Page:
Here’s the Motown Skinny on Four Aluminum Models

The flat windshield and lack of other glass gives this Mercedes-Benz concept a unique look.

The flat windshield and lack of other glass gives this Mercedes-Benz concept a unique look.

Want a glimpse of the Mercedes-Benz “autonomous” F 015? We got it. How about an up-close-and-personal with Ford’s aluminum-bodied F-150? We did it. Are you curious about the all-aluminum Audi TT? That model captured our attention, too.

The Detroit Cobo Center was stuffed with the best models the automakers had to offer and onlookers came out in droves Wednesday for the North American International Auto Show. Several of the new vehicles on display are likely to send ripples cascading through the AGRR industry as company owners prepare for the onslaught of changes these vehicles will bring.

The first model to catch our eye was one that has been making headlines around the world. It was the Mercedes-Benz driverless concept—the F 015. The vehicle appears to have a sleek, flat windshield, but not much else in the way of glass.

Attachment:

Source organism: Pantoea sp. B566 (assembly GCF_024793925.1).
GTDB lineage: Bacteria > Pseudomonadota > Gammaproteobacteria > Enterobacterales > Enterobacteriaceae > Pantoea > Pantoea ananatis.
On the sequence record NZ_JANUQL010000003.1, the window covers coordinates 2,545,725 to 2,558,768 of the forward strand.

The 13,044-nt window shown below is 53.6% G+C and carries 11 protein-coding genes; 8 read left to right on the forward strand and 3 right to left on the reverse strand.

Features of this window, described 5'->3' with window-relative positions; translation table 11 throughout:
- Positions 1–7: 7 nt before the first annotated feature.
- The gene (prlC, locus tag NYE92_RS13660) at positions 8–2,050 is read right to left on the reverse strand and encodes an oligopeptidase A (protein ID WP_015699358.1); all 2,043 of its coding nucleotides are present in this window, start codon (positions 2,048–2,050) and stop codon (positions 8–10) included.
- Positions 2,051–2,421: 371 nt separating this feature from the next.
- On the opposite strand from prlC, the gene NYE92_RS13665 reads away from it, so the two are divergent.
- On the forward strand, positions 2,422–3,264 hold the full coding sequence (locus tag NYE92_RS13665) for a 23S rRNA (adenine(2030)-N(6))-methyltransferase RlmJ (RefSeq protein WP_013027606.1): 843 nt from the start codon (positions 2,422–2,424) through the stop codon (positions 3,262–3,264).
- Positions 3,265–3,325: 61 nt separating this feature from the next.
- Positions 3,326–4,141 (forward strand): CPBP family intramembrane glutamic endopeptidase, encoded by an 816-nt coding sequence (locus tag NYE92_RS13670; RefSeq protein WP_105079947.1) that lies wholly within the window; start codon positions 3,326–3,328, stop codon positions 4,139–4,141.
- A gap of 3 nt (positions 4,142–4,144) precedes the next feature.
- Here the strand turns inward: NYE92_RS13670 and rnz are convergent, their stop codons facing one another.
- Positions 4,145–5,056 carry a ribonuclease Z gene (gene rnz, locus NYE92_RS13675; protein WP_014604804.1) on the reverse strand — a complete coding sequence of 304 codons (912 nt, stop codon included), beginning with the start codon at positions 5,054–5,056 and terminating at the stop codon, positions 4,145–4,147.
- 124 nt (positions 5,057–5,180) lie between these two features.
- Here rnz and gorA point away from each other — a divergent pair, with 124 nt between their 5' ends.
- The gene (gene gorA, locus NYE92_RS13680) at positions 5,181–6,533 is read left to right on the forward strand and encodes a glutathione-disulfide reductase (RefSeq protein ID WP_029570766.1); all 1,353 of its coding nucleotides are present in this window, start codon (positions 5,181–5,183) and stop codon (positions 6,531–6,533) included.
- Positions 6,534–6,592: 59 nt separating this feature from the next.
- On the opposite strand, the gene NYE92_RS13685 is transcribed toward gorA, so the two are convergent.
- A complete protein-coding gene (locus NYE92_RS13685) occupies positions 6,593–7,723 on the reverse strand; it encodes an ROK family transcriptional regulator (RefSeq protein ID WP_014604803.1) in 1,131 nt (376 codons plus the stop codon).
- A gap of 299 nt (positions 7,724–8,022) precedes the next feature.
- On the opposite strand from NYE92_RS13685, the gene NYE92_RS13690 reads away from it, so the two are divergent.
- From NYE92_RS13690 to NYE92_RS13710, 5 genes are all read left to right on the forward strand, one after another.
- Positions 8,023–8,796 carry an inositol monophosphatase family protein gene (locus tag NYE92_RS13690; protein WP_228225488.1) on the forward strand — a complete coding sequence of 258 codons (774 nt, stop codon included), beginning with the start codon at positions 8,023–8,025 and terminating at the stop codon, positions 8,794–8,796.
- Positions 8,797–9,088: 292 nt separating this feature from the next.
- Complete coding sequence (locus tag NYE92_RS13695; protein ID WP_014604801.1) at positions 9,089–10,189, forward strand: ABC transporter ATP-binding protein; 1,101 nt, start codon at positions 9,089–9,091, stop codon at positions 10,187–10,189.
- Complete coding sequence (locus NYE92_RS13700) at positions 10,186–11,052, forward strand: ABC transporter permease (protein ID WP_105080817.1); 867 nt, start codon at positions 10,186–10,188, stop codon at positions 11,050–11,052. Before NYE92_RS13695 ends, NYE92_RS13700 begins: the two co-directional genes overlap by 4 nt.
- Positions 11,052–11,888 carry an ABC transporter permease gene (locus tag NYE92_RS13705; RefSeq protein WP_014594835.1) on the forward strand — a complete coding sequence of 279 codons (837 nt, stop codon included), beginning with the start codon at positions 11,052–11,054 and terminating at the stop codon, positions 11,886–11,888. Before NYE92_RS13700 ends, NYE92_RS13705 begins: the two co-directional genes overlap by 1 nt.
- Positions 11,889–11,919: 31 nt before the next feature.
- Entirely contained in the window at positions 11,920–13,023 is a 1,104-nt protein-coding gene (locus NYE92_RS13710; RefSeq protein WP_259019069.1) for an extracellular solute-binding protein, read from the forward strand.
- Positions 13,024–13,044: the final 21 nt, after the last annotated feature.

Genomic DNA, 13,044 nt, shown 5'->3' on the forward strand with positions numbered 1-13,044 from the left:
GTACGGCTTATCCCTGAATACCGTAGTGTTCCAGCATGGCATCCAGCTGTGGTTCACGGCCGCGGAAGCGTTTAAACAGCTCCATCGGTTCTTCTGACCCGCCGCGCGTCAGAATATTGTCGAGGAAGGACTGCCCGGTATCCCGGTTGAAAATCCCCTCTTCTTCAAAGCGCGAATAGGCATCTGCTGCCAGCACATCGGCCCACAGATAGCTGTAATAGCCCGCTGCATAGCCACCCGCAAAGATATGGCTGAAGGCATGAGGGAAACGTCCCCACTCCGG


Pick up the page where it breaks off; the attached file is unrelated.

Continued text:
“Anyone who focuses solely on the technology has not yet grasped how autonomous driving will change our society. The car is growing beyond its role as a mere means of transport and will ultimately become a mobile living space,” said Dieter Zetsche, chairman of the board of management of Daimler AG and head of Mercedes-Benz Cars, in a company statement.

The vehicle features lounge chairs that allow a face-to-face seat configuration. In order to make getting in and out of the car easier, the electric powered seats also swing outward by 30 degrees as soon as the doors are opened, according to officials. The driver and front-seat passenger can swing their seats around to the front for manual driving. The steering wheel extends automatically from the dashboard.